If you have limited time you will want to squeeze in as much quintessential Singapore as possible! Happily, its geographically-compact size and excellent transport infrastructure mean that your main challenge will be one of stamina.
As you approach Singapore’s central business district, your eye will automatically be drawn to two structures that simply defy belief. Even in a city that seems to run on the notion that “if you can imagine it, we can build it”, these go above and beyond the imagination of mere mortals. Gardens by the Bay could be described prosaically as a nature park of three gardens that cover a total of 101 acres of reclaimed waterfront, but the reality is so much more. The largest of the three gardens, the Bay South Garden, comprises two vast temperature-controlled conservatories: the Flower Dome is a mild, dry zone featuring plants from semi-arid regions while the Cloud Forest replicates the cool, moist conditions and flora of a tropical mountain region. This garden is also home to the Supertree Grove, a collection of twelve futuristic treelike structures, the tallest of which stands sixteen storeys high.
Measuring roughly 50 kilometres across and 27 kilometres across, Singapore is slightly smaller than ACT and its relatively small size means you’re never far from a green space. The Singapore Botanic Gardens are roughly six kilometres from downtown, with attractions that include the National Orchid Garden, the Ginger Garden and the Jacob Ballas Children’s Garden.
The Gardens were designated a UNESCO World Heritage Site in 2015 and receive approximately 4.5 million visitors each year, but they’re open between 5am and 12am every day of the year and cover 82 acres in total, so you shouldn’t find it too difficult to find a quiet corner if you need a break from the bustle of the city.
Bright Lights of the City
If nature fails to ignite your enthusiasm, the Marina Bay Sands complex surely will. Resembling, among other things, a giant cricket wicket, this vast complex of hotel, casino, bars and restaurants, theatres and shopping cost an estimated $8 billion to complete. To sip a cocktail in the bar overlooking the infinity edge swimming pool, 57 storeys above the city, is an absolute must-do Singapore experience.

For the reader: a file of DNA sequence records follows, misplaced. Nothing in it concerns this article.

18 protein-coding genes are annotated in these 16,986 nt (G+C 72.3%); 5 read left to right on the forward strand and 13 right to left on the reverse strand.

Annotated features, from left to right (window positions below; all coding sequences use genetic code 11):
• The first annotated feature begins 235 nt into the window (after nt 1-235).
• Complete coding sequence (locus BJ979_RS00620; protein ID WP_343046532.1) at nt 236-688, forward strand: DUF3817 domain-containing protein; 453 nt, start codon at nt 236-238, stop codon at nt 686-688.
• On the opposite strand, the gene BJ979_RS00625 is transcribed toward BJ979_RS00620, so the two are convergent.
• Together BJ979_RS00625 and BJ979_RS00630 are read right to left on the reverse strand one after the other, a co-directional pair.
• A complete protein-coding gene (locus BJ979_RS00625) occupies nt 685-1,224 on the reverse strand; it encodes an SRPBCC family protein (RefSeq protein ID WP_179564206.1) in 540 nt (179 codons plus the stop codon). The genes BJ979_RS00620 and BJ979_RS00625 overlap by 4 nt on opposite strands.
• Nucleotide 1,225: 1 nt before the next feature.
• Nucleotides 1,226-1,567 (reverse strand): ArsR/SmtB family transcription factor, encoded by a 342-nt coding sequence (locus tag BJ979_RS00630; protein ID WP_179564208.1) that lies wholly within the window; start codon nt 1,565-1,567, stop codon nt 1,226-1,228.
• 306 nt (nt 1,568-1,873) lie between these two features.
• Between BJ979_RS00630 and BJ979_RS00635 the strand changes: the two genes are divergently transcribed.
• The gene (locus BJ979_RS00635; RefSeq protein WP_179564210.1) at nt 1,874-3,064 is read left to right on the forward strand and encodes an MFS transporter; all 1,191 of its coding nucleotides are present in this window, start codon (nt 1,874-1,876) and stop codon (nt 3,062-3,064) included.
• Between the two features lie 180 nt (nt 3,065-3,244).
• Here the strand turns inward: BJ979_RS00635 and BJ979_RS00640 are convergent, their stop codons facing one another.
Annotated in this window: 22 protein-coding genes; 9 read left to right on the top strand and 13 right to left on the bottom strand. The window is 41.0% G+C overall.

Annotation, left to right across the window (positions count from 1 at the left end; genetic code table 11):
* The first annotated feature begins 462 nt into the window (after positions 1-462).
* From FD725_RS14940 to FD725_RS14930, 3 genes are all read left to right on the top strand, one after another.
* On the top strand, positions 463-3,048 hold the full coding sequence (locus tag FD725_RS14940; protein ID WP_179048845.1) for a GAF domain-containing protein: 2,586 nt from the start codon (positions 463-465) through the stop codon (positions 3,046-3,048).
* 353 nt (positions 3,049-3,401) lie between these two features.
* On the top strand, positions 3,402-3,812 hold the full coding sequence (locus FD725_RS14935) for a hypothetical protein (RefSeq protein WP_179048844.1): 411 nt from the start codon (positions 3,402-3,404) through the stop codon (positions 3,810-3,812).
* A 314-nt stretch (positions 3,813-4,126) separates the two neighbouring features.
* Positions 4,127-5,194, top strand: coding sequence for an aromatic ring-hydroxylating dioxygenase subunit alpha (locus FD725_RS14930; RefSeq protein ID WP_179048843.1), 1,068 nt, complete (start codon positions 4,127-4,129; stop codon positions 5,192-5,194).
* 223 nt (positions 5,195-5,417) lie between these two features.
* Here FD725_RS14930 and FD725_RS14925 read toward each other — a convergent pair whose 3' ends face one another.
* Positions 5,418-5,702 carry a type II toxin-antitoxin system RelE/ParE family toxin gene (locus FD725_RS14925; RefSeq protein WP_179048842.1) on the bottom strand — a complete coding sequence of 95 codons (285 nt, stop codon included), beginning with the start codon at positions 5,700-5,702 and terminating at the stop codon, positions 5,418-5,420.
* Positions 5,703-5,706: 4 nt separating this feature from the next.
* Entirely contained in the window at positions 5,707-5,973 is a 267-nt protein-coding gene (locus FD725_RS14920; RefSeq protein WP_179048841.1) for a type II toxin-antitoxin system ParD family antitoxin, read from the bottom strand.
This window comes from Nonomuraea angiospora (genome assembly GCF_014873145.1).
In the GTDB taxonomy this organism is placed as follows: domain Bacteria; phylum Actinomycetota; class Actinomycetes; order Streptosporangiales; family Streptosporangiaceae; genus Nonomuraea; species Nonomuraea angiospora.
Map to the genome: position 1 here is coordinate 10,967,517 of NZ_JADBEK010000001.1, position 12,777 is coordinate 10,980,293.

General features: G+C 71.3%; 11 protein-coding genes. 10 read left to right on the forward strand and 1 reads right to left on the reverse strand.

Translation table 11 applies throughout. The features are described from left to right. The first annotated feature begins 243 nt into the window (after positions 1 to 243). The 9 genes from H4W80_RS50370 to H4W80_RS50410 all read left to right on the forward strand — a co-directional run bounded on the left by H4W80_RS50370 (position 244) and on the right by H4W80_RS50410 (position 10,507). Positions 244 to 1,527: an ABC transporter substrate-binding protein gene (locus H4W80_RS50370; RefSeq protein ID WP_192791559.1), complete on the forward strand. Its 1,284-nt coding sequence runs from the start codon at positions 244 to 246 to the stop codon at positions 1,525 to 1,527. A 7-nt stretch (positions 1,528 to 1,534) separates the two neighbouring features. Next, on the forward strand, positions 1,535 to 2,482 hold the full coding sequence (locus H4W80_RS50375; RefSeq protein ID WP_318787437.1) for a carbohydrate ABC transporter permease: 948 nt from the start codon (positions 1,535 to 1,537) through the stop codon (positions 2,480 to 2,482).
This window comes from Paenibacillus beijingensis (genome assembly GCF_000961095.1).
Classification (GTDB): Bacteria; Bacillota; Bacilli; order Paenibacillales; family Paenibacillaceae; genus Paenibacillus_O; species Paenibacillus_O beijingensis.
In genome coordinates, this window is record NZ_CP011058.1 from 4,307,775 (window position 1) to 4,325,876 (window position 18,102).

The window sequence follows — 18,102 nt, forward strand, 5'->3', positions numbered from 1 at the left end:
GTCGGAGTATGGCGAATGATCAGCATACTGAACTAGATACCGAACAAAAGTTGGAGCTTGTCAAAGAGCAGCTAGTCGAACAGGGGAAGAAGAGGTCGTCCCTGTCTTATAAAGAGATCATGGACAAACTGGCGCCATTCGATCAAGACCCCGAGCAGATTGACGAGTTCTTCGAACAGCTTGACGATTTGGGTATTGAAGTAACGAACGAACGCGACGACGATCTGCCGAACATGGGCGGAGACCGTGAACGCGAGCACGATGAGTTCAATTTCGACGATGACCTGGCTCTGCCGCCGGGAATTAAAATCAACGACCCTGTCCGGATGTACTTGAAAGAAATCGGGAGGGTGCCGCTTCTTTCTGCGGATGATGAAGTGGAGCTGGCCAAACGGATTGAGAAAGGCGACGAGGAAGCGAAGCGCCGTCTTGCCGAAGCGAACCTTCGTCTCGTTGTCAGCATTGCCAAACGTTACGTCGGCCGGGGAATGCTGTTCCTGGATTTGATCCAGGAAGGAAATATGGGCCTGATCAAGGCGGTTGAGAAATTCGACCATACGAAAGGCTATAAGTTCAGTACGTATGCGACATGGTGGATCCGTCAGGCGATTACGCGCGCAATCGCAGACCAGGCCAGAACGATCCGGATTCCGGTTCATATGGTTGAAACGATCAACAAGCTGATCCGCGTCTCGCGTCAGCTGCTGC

With or without kids, a trip to Sentosa would easily fill more than a day. This small island is connected to the main island by a bridge which can be crossed on foot, by car, train or even by overhead cable car. Once you’re there, the main difficulty will be choosing how best to spend your time. As well as beaches, golf course and hotels, you can ride the slides at the Adventure Cove Waterpark, zipline above the jungle canopy at Mega Adventure Park or visit the 100,000+ marine animals that call the S.E.A Aquarium home. There’s so much on offer at Sentosa, it’s no wonder that so many Singapore residents choose to holiday here instead of leaving town.
All that activity is bound to work up an appetite, and if you’re a foodie, you’re going to love Singapore. Because of its location at the southern tip of Malaysia, Singapore has had a colourful and at times dramatic history; its role as a Southeast Asian crossroads has resulted in a veritable melting pot of cultures including Malay, Chinese, British, Indian and Indonesian, and all that diversity translates into some pretty amazing cuisine. If you’ve only got 24 hours to try it all, the Singapore Chilli Crab, Hokkien Prawn Mee and Chicken Rice are all pretty great places to start.
Spending a day or two is not nearly long enough to experience even a fraction of what Singapore has to offer. Not to worry: your personal travel manager will be happy to help you start planning a longer visit next time.